A protester holds a poster that depicts Russian President Vladimir Putin and reads "Putin, killer!" during a demonstration against Russia on Friday in Istanbul. (Cagdas Erdogan/AFP via Getty Images)

The war of words between Moscow and Ankara took a new turn early this week in the wake of Turkey's Nov. 24 downing of a Russian jet that had flown briefly into Turkish airspace during a sortie in Syria.

Russian President Vladimir Putin and his Turkish counterpart, Recep Tayyip Erdogan, traded accusations on the sidelines of the Paris climate summit. Putin said Turkey's behavior was aimed at protecting its interests. Some Erdogan critics, now including Putin, allege that these involve ties to the Islamic State militant group.

"At the moment, we have received additional information confirming that oil from the deposits controlled by Islamic State militants enters Turkish territory on an industrial scale," Putin said Monday. "We have every reason to believe that the decision to down our plane was guided by a desire to ensure security of this oil’s delivery routes to ports where they are shipped in tankers."

[How the Russian-Turkish rivalry shaped the world]

The accusation was angrily rejected by Erdogan, who said he would resign if the claim could be proved.

"I will not remain in this post," he said. Then he went on the offensive: "But I am asking Mr. Putin, would you remain?" Here's how the pro-government Daily Sabah described what Erdogan said next:

He stated that a Russian-Syrian citizen has been buying oil from [the Islamic State] and then selling it to Assad regime, which he said was also confirmed by U.S. sources. "First they [Russia] should give an account of this," he added.

The president also said that Russia's claim that Turkey bought oil from [the Islamic State] terrorist organization is not 'moral', adding "such claims have to be proved."

It's not clear what incident Erdogan is referring to. Last week, the Obama administration accused the Assad regime of buying oil from the Islamic State; at the same time, the Treasury Department penalized a number of Russian and Cypriot businessmen suspected of helping the Syrian central bank evade international sanctions.

This tit-for-tat slander is part of the wider escalation of tensions between the two countries after the plane downing. Russia has slapped a range of economic sanctions on Turkey, including bans on agricultural imports and even on Russian soccer teams acquiring Turkish players.

The two governments have differing agendas in Syria. Putin initiated a Russian intervention into the war-torn country in late September. The intervention, although framed as a bid to defeat the Islamic State, appears aimed primarily at buttressing the embattled regime of Syrian President Bashar al-Assad, a longtime Moscow ally.

[Turkey's messy war in the Middle East, explained.]

Turkey under Erdogan has been outspoken in its calls for Assad's ouster, but critics say Ankara has been too lax in controlling the vast, porous border with Syria — a neglect that they say has enabled the rise of militant groups such as the Islamic State. The group is thought to have a lucrative economy based on the smuggling of oil and other contraband through Turkish networks.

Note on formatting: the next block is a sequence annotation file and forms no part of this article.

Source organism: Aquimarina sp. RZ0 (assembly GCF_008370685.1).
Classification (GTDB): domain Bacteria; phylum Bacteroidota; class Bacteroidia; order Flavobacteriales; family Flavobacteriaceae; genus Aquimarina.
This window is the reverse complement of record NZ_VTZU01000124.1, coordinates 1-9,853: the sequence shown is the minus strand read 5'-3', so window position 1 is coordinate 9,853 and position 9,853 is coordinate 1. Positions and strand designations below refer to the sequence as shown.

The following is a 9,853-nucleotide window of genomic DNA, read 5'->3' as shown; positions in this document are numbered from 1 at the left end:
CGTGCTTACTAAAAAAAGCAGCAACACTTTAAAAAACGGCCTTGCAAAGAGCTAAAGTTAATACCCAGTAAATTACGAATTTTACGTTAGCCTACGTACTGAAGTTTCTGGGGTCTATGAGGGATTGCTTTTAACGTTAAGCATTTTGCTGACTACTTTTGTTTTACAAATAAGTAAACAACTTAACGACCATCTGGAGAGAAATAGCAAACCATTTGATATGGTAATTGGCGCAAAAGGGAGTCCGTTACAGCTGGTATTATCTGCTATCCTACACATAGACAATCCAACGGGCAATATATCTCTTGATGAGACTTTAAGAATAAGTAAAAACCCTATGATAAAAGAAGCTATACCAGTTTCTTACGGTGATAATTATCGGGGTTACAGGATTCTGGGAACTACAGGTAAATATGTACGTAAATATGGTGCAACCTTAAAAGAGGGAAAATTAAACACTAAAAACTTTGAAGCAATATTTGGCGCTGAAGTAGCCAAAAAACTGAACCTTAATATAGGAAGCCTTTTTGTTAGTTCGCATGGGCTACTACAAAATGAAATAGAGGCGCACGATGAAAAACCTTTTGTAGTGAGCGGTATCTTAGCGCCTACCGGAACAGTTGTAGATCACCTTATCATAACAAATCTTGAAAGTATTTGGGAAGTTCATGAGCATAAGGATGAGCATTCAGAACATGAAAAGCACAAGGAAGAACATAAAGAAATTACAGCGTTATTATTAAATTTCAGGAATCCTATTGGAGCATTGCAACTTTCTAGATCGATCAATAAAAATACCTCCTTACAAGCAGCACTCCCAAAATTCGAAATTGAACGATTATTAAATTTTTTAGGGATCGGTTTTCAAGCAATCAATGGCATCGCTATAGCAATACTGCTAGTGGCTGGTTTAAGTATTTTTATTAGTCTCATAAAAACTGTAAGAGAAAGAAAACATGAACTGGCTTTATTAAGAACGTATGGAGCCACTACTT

In remarks also made in Paris, President Obama stressed the need for Turkey to better clamp down on its border, though he acknowledged the humanitarian aspects of Ankara's open-border policy as it accommodated desperate Syrians as well as the "enormous strains" the refugee crisis has placed on Turkish authorities. The Turkish government says it has spent about $8 billion in unbudgeted funds providing for the about 2 million Syrian refugees within its borders.

But the current geopolitical clash highlights the awkwardness and complexity of the struggle in Syria, which pits a host of non-state and regional actors against one another. Turkey belatedly took the fight to the Islamic State this year, but it has devoted equal efforts to acting against separatist Kurdish militias on both sides of its border with Syria.

Erdogan's opponents have criticized Ankara's decision to bring down the Russian jet.

"It was not right for Turkey to shoot down the plane because it escalated [tension] in a fragile situation and increased the risk of deaths among the [anti-Islamic State] set of countries," Figen Yuksekdag, the co-leader of the Peoples' Democratic Party, a leftist, pro-Kurdish party in the Turkish parliament, said in an interview with Britain's Daily Telegraph newspaper while on a trip to London.

In other remarks made on her visit, she said the Turkish government's actions "only worsen the situation in Syria."

En route to Qatar after the Paris talks, Erdogan lamented the souring of ties with his Russian counterpart. In many respects, as WorldViews noted last year, the duo hold much in common.

"Putin’s statements about me have always been about my bravery and boldness," Erdogan said. "He also had many words on my honest statesmanship."

This article has been updated.

Related in WorldViews

Why Russia is in Syria

7 Middle East crises that are a bigger problem than Iran's nuclear program

When the West backed Islam to defeat Russia

Was Putin right about Syria?